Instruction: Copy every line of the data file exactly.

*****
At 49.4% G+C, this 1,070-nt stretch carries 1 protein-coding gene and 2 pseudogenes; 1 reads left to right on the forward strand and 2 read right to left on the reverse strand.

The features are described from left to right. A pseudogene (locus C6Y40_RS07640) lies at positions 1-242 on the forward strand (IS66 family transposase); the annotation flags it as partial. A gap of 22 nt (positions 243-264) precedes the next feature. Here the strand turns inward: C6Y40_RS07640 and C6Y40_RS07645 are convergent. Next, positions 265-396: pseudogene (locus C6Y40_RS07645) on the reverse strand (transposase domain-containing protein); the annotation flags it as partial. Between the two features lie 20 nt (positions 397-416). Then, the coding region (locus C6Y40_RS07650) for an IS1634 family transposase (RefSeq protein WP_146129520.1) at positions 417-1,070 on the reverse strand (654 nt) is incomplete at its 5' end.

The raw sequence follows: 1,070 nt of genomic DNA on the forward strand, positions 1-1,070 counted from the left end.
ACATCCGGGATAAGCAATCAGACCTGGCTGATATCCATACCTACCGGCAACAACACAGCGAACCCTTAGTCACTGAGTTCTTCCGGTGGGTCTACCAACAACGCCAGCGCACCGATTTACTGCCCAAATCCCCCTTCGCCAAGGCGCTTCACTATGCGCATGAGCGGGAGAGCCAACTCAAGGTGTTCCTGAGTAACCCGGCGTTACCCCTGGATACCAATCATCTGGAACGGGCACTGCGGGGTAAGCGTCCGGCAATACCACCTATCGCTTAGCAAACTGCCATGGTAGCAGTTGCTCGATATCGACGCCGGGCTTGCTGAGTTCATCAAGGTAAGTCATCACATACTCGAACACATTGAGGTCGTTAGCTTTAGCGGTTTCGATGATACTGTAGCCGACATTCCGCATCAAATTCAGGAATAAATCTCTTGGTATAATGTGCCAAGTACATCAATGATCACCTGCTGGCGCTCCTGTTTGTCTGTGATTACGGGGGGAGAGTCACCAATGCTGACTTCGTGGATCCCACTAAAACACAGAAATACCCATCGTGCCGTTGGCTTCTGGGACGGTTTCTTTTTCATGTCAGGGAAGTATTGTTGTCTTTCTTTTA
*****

At 49.4% G+C, this 1,070-nt stretch carries 1 protein-coding gene and 2 pseudogenes; 1 reads left to right on the forward strand and 2 read right to left on the reverse strand.

The features are described from left to right. A pseudogene (locus C6Y40_RS07640) lies at positions 1-242 on the forward strand (IS66 family transposase); the annotation flags it as partial. A gap of 22 nt (positions 243-264) precedes the next feature. Here the strand turns inward: C6Y40_RS07640 and C6Y40_RS07645 are convergent. Next, positions 265-396: pseudogene (locus C6Y40_RS07645) on the reverse strand (transposase domain-containing protein); the annotation flags it as partial. Between the two features lie 20 nt (positions 397-416). Then, the coding region (locus C6Y40_RS07650) for an IS1634 family transposase (RefSeq protein WP_146129520.1) at positions 417-1,070 on the reverse strand (654 nt) is incomplete at its 5' end.

The raw sequence follows: 1,070 nt of genomic DNA on the forward strand, positions 1-1,070 counted from the left end.
ACATCCGGGATAAGCAATCAGACCTGGCTGATATCCATACCTACCGGCAACAACACAGCGAACCCTTAGTCACTGAGTTCTTCCGGTGGGTCTACCAACAACGCCAGCGCACCGATTTACTGCCCAAATCCCCCTTCGCCAAGGCGCTTCACTATGCGCATGAGCGGGAGAGCCAACTCAAGGTGTTCCTGAGTAACCCGGCGTTACCCCTGGATACCAATCATCTGGAACGGGCACTGCGGGGTAAGCGTCCGGCAATACCACCTATCGCTTAGCAAACTGCCATGGTAGCAGTTGCTCGATATCGACGCCGGGCTTGCTGAGTTCATCAAGGTAAGTCATCACATACTCGAACACATTGAGGTCGTTAGCTTTAGCGGTTTCGATGATACTGTAGCCGACATTCCGCATCAAATTCAGGAATAAATCTCTTGGTATAATGTGCCAAGTACATCAATGATCACCTGCTGGCGCTCCTGTTTGTCTGTGATTACGGGGGGAGAGTCACCAATGCTGACTTCGTGGATCCCACTAAAACACAGAAATACCCATCGTGCCGTTGGCTTCTGGGACGGTTTCTTTTTCATGTCAGGGAAGTATTGTTGTCTTTCTTTTA